Back in those days, OOP was just getting started: I really got in on the ground floor of that cargo cult. There weren’t loads of people wandering around proclaiming that OOP was the One True Way of programming ... not then. That would come later. If they had been around then, I, like my friend, would have most likely turned up my nose. But, as it turned out, now I’m one of the evangelists.
And here’s the thing: so is my friend. Because, you know what? OOP really is better. Not the “One True Way,” of course, because nothing can ever be that, but, given a system of sufficient complexity, that needs to be built at an average level of abstraction, OOP is almost always the best way to go. Call me a religious nutjob if you must, but it really is true. OOP lives up to the hype.
And yet there are still people out there who dig in their heels and put their fingers in their ears and go “LA! LA! LA!” and refuse to listen to the advantages of OOP, because those of us who know how to use it are just so goddamned enthusiastic about it. It’s very frustrating to someone like myself. Or my friend—I’ve seen him fighting with people who stubbornly refuse to listen to him when he’s extolling the virtues of OOP, and I know that expression on his face. It’s irritation, plain and simple.
So imagine how I feel when here I am explaining to him about something that I know really is a whole new awesome way of doing things—agile, perhaps, or TDD—and he’s telling me he’s suspcious, because he smells dogma. Well, sure: I’m suspicious of crazy zealots too. God knows, when my other friend (and co-worker) tries to tell me how awesome his iPhone is, I mentally close the door in his face, just as I would for any Jehovah’s Witness (or Mormon) that shows up and rings my bell. But, dammit: this particular stuff I’m talking about is different!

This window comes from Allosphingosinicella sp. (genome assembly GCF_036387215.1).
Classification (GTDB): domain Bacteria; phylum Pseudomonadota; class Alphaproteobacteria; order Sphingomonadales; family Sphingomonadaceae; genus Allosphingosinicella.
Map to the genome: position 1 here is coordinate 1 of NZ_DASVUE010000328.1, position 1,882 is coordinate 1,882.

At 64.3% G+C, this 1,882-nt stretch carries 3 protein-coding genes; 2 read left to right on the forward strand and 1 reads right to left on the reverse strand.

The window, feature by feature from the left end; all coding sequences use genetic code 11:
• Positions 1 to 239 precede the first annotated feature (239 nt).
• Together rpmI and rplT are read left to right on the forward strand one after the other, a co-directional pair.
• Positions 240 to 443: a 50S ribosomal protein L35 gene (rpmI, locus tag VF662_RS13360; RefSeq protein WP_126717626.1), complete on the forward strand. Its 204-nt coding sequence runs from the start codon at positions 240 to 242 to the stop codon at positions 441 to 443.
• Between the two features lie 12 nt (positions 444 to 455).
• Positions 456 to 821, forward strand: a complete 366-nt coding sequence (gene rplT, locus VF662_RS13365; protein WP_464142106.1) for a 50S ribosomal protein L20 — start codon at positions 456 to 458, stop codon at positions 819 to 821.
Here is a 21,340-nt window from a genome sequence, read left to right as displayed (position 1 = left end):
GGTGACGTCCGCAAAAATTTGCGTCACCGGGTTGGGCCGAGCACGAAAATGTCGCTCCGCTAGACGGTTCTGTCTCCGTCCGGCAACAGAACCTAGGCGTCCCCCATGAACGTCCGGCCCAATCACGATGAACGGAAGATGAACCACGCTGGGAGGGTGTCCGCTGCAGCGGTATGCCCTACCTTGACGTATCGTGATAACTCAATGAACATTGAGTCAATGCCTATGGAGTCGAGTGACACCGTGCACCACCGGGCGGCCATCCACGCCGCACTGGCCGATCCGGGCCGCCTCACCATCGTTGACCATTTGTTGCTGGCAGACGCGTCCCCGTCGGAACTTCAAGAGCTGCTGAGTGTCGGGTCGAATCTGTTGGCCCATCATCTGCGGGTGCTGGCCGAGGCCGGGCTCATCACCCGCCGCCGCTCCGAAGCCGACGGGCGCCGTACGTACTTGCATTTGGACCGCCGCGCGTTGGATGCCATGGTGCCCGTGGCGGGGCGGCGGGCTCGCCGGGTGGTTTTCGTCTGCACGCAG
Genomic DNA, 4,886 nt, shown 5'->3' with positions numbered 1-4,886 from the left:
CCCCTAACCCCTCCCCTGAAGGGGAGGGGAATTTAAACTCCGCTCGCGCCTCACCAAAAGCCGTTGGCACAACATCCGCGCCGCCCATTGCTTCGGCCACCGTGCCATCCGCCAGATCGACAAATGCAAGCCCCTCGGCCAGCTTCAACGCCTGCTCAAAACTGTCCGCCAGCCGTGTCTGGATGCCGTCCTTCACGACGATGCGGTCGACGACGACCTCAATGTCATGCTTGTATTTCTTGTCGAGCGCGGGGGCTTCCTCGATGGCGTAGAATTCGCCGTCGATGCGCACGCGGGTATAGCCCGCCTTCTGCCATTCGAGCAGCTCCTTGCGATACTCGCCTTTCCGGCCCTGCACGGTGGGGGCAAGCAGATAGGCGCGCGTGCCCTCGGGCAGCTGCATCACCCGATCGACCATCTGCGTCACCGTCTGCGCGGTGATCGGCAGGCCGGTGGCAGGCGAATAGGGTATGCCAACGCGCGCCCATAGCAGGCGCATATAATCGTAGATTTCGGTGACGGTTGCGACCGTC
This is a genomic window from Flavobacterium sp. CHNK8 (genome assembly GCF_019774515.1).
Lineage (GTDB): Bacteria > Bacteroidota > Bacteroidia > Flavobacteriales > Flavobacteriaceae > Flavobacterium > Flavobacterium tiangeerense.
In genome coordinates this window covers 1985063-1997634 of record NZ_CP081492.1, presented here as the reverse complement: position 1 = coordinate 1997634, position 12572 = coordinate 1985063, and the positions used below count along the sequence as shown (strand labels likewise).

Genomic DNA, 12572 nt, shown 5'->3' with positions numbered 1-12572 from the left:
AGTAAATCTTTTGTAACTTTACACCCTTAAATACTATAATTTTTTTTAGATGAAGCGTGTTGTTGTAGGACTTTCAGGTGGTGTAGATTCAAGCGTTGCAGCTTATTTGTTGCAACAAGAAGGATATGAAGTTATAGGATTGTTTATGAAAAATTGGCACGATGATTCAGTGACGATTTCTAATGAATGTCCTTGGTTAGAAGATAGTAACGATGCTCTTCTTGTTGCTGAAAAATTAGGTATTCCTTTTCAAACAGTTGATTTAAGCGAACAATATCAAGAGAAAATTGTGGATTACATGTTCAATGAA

Of course, now I just sound whiny.
The title of this blog post is a reference to a saying attributed to 9th century master Lin Chi:
If you meet the Buddha on the road, kill him.
What this actually means, of course, is up each individual to determine, but a typical interpretation explains that the “Buddha on the road” is our conception of what Buddhism actually means, a symbol of the instruction of teachers and masters. And we must “kill” that external image, because enlightenment can only come from within. As the Buddha also (allegedly) said, as he was dying: Be lamps unto yourselves. Which (purportedly) means, don’t listen to what others tell you to do, work it out for yourselves. Of course, there’s a paradox here too: if we don’t listen to the authority of others because the Buddha told us to ... I talked about this in reference to quotes, but perhaps the best way to illustrate the words of the Buddha is with the words of another great philosopher: Steve Martin.